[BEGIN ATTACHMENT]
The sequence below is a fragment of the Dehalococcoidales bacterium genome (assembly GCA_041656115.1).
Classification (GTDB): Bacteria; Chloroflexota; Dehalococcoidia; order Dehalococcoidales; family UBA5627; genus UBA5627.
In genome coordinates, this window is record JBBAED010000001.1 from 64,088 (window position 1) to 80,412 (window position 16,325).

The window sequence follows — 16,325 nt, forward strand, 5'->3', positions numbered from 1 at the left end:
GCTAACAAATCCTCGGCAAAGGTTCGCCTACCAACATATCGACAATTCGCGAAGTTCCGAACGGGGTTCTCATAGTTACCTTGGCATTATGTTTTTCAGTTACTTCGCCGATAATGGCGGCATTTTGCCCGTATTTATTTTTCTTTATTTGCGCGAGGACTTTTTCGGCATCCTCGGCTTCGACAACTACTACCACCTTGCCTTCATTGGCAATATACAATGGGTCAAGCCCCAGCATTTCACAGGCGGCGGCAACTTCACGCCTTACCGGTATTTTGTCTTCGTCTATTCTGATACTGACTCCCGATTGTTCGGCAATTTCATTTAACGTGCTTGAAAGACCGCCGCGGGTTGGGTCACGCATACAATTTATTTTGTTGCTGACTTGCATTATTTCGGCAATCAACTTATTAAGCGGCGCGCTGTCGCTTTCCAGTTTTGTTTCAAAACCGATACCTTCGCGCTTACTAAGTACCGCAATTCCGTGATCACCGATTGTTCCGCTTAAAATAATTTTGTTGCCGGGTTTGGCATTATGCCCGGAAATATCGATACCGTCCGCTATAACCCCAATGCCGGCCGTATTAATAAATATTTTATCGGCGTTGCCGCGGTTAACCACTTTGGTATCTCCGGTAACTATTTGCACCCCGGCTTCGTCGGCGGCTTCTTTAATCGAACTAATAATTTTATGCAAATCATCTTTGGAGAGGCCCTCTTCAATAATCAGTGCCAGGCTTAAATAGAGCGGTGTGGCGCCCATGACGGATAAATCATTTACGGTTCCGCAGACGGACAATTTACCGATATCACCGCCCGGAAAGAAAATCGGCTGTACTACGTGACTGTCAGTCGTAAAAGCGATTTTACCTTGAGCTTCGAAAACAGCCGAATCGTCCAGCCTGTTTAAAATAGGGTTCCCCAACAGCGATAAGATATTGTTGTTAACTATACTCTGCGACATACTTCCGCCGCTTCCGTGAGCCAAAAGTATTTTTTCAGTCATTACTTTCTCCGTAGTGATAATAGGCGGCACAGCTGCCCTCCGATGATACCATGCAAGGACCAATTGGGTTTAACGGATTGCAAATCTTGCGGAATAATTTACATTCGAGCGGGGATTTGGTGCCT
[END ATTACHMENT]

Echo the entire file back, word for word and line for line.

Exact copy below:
The sequence below is a fragment of the Dehalococcoidales bacterium genome (assembly GCA_041656115.1).
Classification (GTDB): Bacteria; Chloroflexota; Dehalococcoidia; order Dehalococcoidales; family UBA5627; genus UBA5627.
In genome coordinates, this window is record JBBAED010000001.1 from 64,088 (window position 1) to 80,412 (window position 16,325).

The window sequence follows — 16,325 nt, forward strand, 5'->3', positions numbered from 1 at the left end:
GCTAACAAATCCTCGGCAAAGGTTCGCCTACCAACATATCGACAATTCGCGAAGTTCCGAACGGGGTTCTCATAGTTACCTTGGCATTATGTTTTTCAGTTACTTCGCCGATAATGGCGGCATTTTGCCCGTATTTATTTTTCTTTATTTGCGCGAGGACTTTTTCGGCATCCTCGGCTTCGACAACTACTACCACCTTGCCTTCATTGGCAATATACAATGGGTCAAGCCCCAGCATTTCACAGGCGGCGGCAACTTCACGCCTTACCGGTATTTTGTCTTCGTCTATTCTGATACTGACTCCCGATTGTTCGGCAATTTCATTTAACGTGCTTGAAAGACCGCCGCGGGTTGGGTCACGCATACAATTTATTTTGTTGCTGACTTGCATTATTTCGGCAATCAACTTATTAAGCGGCGCGCTGTCGCTTTCCAGTTTTGTTTCAAAACCGATACCTTCGCGCTTACTAAGTACCGCAATTCCGTGATCACCGATTGTTCCGCTTAAAATAATTTTGTTGCCGGGTTTGGCATTATGCCCGGAAATATCGATACCGTCCGCTATAACCCCAATGCCGGCCGTATTAATAAATATTTTATCGGCGTTGCCGCGGTTAACCACTTTGGTATCTCCGGTAACTATTTGCACCCCGGCTTCGTCGGCGGCTTCTTTAATCGAACTAATAATTTTATGCAAATCATCTTTGGAGAGGCCCTCTTCAATAATCAGTGCCAGGCTTAAATAGAGCGGTGTGGCGCCCATGACGGATAAATCATTTACGGTTCCGCAGACGGACAATTTACCGATATCACCGCCCGGAAAGAAAATCGGCTGTACTACGTGACTGTCAGTCGTAAAAGCGATTTTACCTTGAGCTTCGAAAACAGCCGAATCGTCCAGCCTGTTTAAAATAGGGTTCCCCAACAGCGATAAGATATTGTTGTTAACTATACTCTGCGACATACTTCCGCCGCTTCCGTGAGCCAAAAGTATTTTTTCAGTCATTACTTTCTCCGTAGTGATAATAGGCGGCACAGCTGCCCTCCGATGATACCATGCAAGGACCAATTGGGTTTAACGGATTGCAAATCTTGCGGAATAATTTACATTCGAGCGGGGATTTGGTGCCT